Born May 9, 1893 in Cliftondale, Massachusetts William Marston received his B.A. from Harvard University in 1915, his L.L.B. from Harvard in 1918, and Ph.D. in Psychology from Harvard in 1921. After teaching at American University in Washington D.C. and Tufts University in Medford MA, Marston traveled to Universal Studios in California in 1929, where he spent a year as Director of Public Services.
Marston is credited as the creator of the systolic blood-pressure test used to detect deception, which became one component of the modern polygraph. Marston's research quickly caught the eye of the federal government, including the FBI and the Department of War, which wanted to use his techniques to question prisoners during World War I. Marston was called in to consult on the Lindbergh Baby kidnapping case, but his contribution was rejected by the judge.
From this work however, Marston had been convinced that women were more honest and reliable than men, and could work faster and more accurately. During his lifetime, Marston championed the causes of women of the day.
Moulton using the polygraph
In 1928 he published Emotions of Normal People, which elaborated the DISC-Theory and IDISC assessment. Marston viewed people behaving along two axes, with their attention being either passive or active, depending on the individual's perception of his or her environment as either favourable or antagonistic. By placing the axes at right angles, four quadrants form with each describing a behavioral pattern:
-Dominance produces activity in an antagonistic environment
-Inducement produces activity in a favourable environment
-Steadiness produces passivity in a favourable environment
-Compliance produces passivity in an antagonistic environment
Marston posited that there is a male notion of freedom that is inherently anarchic and violent, and an opposing female notion based on "Love Allure" that leads to an ideal state of submission to loving authority. His critical view of certain gender stereotypes in popular culture is expressed in a 1944 article published in The American Scholar:
"Not even girls want to be girls so long as our feminine archetype lacks force, strength, and power. Not wanting to be girls, they don't want to be tender, submissive, peace-loving as good women are. Women's strong qualities have become despised because of their weakness. The obvious remedy is to create a feminine character with all the strength of Superman plus all the allure of a good and beautiful woman".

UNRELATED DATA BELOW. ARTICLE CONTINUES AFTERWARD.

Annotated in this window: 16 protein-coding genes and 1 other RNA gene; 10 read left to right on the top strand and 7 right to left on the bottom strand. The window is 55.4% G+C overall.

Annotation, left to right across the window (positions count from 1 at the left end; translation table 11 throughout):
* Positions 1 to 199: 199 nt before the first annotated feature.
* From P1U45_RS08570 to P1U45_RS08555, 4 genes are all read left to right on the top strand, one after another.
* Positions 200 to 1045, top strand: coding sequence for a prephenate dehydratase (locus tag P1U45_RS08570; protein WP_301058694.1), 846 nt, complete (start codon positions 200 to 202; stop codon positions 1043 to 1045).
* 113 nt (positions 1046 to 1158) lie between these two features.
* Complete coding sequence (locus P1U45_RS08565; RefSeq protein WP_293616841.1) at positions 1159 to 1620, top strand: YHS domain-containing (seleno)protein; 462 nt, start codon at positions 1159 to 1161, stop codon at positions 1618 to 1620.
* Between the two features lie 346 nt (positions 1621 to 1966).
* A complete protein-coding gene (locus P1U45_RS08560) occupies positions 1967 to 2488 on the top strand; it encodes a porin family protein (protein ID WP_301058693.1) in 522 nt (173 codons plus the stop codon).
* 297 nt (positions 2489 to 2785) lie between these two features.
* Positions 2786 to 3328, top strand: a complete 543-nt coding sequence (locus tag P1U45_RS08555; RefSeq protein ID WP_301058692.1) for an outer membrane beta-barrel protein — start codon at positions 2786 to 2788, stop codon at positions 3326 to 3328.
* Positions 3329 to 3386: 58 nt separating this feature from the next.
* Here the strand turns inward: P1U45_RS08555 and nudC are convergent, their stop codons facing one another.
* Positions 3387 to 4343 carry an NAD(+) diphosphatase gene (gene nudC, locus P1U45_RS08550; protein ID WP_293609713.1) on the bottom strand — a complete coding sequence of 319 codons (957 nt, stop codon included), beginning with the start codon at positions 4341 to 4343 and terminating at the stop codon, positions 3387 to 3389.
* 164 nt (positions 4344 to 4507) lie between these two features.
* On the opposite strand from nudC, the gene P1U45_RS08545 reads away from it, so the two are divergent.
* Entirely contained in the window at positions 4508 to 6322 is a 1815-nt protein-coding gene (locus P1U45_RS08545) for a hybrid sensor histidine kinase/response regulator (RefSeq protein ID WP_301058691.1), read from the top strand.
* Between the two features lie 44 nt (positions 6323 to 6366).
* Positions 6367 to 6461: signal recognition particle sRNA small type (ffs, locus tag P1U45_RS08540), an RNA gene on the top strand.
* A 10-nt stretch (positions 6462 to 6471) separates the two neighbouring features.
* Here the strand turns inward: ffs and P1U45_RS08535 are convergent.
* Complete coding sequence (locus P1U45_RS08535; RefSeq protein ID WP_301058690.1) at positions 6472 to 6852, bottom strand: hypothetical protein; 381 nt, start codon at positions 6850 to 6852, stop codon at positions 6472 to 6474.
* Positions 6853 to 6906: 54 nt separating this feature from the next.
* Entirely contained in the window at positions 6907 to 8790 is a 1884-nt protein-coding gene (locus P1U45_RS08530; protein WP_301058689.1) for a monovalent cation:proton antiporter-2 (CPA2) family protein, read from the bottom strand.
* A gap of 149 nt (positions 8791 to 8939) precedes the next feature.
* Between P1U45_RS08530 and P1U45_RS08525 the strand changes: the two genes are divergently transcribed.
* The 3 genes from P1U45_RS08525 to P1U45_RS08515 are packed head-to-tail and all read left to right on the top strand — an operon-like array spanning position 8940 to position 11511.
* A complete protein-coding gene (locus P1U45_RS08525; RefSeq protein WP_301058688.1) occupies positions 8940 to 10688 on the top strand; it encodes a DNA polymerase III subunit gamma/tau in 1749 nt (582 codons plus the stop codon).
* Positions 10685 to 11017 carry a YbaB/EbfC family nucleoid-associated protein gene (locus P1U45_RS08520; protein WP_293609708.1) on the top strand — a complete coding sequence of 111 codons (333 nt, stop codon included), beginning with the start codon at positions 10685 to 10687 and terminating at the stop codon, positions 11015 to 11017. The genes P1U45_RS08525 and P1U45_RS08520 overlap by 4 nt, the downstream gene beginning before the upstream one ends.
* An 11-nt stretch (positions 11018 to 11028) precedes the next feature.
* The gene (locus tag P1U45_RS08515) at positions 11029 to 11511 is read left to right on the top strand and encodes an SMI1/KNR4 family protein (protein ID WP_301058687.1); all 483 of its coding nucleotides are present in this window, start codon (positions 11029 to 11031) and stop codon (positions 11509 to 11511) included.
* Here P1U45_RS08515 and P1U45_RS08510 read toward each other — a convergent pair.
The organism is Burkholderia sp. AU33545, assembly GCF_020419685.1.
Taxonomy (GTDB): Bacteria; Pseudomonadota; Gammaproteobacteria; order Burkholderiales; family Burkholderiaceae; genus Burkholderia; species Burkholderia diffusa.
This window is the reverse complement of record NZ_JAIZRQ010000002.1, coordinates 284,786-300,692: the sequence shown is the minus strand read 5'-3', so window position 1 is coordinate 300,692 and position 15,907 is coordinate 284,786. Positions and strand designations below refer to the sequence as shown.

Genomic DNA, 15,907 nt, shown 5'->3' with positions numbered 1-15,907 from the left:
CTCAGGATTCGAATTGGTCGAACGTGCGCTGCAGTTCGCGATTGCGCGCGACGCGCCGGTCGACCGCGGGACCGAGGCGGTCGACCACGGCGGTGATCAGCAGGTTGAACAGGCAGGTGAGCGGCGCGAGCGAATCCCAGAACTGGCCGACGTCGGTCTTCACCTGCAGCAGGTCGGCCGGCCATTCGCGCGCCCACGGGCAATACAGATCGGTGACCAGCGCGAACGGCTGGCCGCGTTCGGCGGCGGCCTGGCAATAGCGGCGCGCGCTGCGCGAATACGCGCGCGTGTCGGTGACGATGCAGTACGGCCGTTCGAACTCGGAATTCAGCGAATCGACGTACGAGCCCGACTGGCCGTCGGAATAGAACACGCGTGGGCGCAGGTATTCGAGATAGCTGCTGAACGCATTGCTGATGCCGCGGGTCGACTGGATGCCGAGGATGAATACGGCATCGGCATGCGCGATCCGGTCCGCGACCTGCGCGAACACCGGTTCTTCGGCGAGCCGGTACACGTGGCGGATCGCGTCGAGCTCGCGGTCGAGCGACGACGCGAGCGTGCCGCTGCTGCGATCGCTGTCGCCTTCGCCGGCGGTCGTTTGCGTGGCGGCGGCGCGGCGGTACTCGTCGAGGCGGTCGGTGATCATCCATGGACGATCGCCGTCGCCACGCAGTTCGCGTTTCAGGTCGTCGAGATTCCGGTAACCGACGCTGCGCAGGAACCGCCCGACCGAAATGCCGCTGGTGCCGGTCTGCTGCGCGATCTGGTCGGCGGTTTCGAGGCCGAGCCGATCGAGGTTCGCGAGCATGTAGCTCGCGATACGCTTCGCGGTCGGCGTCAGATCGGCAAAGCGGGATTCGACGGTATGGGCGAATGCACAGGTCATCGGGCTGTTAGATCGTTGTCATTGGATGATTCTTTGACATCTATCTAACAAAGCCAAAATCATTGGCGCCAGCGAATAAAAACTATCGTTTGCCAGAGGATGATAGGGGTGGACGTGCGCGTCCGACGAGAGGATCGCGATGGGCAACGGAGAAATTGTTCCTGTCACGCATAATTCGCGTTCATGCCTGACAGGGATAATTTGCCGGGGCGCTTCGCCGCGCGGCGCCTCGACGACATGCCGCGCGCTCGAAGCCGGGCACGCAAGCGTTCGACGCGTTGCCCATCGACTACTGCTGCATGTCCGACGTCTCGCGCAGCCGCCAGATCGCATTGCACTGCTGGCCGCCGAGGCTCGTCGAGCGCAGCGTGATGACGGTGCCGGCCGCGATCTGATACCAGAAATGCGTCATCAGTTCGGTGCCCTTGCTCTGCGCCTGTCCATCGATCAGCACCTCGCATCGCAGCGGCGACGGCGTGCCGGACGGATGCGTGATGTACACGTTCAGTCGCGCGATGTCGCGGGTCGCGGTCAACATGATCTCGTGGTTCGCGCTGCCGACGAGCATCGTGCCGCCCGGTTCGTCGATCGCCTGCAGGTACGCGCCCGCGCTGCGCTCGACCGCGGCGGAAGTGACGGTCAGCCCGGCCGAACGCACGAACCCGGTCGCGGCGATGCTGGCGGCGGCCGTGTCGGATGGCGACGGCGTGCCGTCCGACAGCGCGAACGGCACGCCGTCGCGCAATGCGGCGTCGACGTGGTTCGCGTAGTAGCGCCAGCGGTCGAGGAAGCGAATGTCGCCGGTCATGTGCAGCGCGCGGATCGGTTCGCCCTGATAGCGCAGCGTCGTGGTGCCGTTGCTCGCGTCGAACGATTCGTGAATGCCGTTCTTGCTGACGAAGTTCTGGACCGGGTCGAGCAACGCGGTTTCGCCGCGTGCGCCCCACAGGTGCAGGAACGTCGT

Marston's sexual ethics were based on a theory of gender characteristics that classed men as aggressive and conflict-oriented, and woman as "alluring" and submissive. Marston who was also openly interested in sexual bondage also claimed that his vision of women's submissiveness was actually empowering. Although many guys who like dominating women are prone to such claims, Marston made an effort to expand and explain his vision through his literary output.
Marston's first effort was the 1932 novel Venus With Us, a sexcapade starring Julius Caesar and many, many women. Marston cranked out a few more popular books (in addition to his prodigious academic output), but nothing clicked.
Then in 1940, Marston was working as an educational consultant for Detective Comics Inc (now DC Comics). Judging that the DC line was dominated by übermensch characters such as the Green Lantern, Batman and its flagship character, Superman, Marston decided to create a superheroine to serve as a female role model of sorts. He introduced the idea to Max Gaines, cofounder (Marston's pseudonym, Charles Moulton, combined his own and Gaines' middle names) of All-American Publications. Given the go-ahead, Marston developed Wonder Woman with his wife, Elizabeth (Sadie) Holloway Marston, who Marston believed to be a model of that era's unconventional, liberated woman. Marston was also inspired by a student of his Olive Byrne, who lived with the couple in a polygamous/polyamorous relationship, basically an open menage-a-trois relationship.
Marston and his children (two from Elizabeth and two from Olive)
Marston intended his character, which he based on his wife Elizabeth as well as Olive Byrne to be called "Suprema". She would be "tender, submissive, peaceloving as good women are," combining "all the strength of a Superman plus all the allure of a good and beautiful woman." His character was a native of an all-female utopia who became a crime-fighting U.S. government agent, using her superhuman strength and agility to fight for the powers of good. Of course one could also see Marston's bondage interest shinning through in her appearance. Her basic costume is a bustier, tiny spiked heels, heavy silver bracelets that can be compared to shackles, her magic lasso used to tie up her enemy til she gets what she wants. Don't even get me started on the number of times we would see the lead character in peril and bondage.
Wonder Woman in Bondage
Editor Sheldon Mayer replaced the name "Suprema" with "Wonder Woman", and the character made her debut in All Star Comics #8 (Dec. 1941). The character next appeared in Sensation Comics #1 (Jan. 1942), and six months later, Wonder Woman #1 debuted. The stories were initially written by Marston and illustrated by newspaper artist Harry Peter. Except for four months in 2006, Wonder Woman has remained in print.
William Moulton Marston, Harry Peter, Sheldon Mayer & M.C. Gaines
During his life Marston had written many articles and books on psychological topics, but his last six years of writing were devoted to his comics creation. William Moulton Marston died of cancer on May 2, 1947 in Rye, New York. After his death, Elizabeth and Olive continued to live together until Olive's death in the late 1980s; Elizabeth died in 1993, aged 100.